Tuesday, November 10, 2009

Hail To The Once & Future King, Baby



Of all modern horror film directors, few have worn their hearts on their sleeves as often as George Romero. Along with consistently delivering the bloody goods his fans require, he is perhaps better known for supplying food more sustaining that simple gore. Night Of The Living Dead, Dawn Of The Dead, Day Of The Dead, Land Of The Dead, Diary Of The Dead, and even the 1990 remake of Night have shown Romero to be distinctly aware of the nutritional balance between blood, guts, brains and heart.

Romero has left the genre several times; once to escape being tagged a "horror" director (see There's Always Vanilla, his follow-up to Night, currently available as an extra on the recent Season Of The Witch DVD) and once more, to commit to celluloid his dream project, a film the international success of Dawn Of The Dead allowed him to make.

Oddly—or perhaps not so oddly—themes and concerns expressed in the Dead films (and nearly all of Romero's films) followed him to Knightriders.

Prime among these concerns is a basic, almost primal, distrust of authority. The wandering troubadours who make up the dramatis personae of Knightriders have broken away from the culutural and authoritative straight and narrow path, having decided to adhere to an ancient, "outmoded" ideal of honor and integrity.

Whereas the characters in the Dead films are often portrayed as initially lost outside the imposition of everyday culture and society, the heroes of Knightriders are lost once they've split off from their tiny kingdom and willingly cast themselves adrift in the larger society. In the Dead films characters tend to flounder madly when attempting to keep a grip on the few vestiges of world before the dead rose up: the Monroeville Mall in Dawn, the illusory authority of the federal government in Day, an imaginary economy in Land, et al.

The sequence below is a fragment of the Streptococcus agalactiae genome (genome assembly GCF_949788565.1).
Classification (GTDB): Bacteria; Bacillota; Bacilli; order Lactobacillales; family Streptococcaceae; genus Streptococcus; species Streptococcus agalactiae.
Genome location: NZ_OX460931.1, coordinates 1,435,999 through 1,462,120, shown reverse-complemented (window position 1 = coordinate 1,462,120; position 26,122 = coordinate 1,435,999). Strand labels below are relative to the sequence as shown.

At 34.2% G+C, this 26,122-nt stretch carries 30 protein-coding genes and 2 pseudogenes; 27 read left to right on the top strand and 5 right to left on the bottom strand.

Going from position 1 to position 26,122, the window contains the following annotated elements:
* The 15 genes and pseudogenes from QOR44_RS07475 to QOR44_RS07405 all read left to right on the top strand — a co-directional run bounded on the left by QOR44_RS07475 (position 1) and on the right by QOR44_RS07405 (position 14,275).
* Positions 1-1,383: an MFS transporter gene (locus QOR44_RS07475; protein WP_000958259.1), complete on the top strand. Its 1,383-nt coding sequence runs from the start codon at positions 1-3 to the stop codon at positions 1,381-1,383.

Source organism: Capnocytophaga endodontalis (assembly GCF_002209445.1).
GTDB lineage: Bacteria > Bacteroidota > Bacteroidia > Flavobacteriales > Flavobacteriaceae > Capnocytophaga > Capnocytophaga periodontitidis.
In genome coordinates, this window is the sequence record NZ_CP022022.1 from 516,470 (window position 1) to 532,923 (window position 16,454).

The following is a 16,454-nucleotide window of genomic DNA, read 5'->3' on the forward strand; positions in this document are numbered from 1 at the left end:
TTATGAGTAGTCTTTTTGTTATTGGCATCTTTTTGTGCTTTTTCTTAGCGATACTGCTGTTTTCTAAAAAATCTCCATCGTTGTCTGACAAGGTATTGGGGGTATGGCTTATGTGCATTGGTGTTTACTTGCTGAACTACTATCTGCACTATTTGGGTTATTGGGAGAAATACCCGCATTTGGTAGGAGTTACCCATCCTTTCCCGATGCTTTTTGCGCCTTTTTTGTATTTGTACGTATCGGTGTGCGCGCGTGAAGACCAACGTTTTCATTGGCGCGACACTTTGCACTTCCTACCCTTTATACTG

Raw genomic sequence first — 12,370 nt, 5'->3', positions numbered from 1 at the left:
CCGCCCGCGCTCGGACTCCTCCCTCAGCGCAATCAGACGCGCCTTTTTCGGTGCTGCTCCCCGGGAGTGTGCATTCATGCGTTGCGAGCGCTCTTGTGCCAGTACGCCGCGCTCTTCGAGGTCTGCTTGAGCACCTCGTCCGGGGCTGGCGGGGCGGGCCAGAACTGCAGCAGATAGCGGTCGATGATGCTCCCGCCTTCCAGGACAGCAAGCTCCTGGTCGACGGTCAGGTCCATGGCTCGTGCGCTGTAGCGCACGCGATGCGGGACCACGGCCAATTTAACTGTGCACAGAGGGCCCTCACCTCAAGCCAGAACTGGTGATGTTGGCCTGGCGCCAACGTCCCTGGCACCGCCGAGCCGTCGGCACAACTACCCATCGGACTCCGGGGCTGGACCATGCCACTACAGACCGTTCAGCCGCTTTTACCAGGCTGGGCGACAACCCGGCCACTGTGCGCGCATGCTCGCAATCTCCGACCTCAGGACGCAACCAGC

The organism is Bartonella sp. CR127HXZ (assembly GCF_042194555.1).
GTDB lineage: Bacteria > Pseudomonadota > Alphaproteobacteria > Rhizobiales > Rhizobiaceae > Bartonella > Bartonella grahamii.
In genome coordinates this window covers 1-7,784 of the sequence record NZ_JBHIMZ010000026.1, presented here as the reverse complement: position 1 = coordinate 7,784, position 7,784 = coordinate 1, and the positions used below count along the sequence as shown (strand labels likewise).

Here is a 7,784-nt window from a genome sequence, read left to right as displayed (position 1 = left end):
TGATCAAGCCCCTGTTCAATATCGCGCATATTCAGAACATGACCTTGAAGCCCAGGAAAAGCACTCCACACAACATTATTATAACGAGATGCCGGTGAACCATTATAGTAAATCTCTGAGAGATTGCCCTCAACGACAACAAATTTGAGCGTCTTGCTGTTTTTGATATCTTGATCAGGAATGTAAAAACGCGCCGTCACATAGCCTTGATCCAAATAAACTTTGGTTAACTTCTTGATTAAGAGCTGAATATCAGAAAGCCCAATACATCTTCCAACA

From the very start of Knightriders, Ed Harris's King Billy is a conflicted man, grooming Morgan (Tom Savini) to assume the crown and leadership of this rag-tag bunch and, simultaneously, providing Morgan, with increasingly and unkingly erratic behaviour, every reason not to. Billy's purpose is stated early on: follow the Code, not the King. The King may often be wrong, but the Code never is. (A message that may contain even greater meaning, the suggestion that, the men who composed the laws adhered to an ideal, a higher purpose, than the men who dictate the meaning of those laws.)

Knightriders's climax is an inversion of the typical climax of the Dead films. In Knightriders, a battle is fought, the winner claiming leadership of the group: a return to stability in the bosom of the aforementioned ancient notions of honor. The new king takes on the old king's responsibilities and the old king, certain now that his ideals will continue beyond the end of his life, wanders off into the wasteland to perform a few good deeds before his death.

A Dead film usually climaxes when the characters therein at last understand that the frayed remnants of the old world that they so desparately and pointlessly cling to are the very things that doom them. Finally letting go—of the mall, the hope of rescue, worthless currency—of these things is what allows the characters to save themselves. King Billy's troupe already understand this, but every once in a while the King has to die to remind them.

1 comment:

  1. Without "Nightriders" there would be no "Hot Fuzz". Seriously. We will discuss later.

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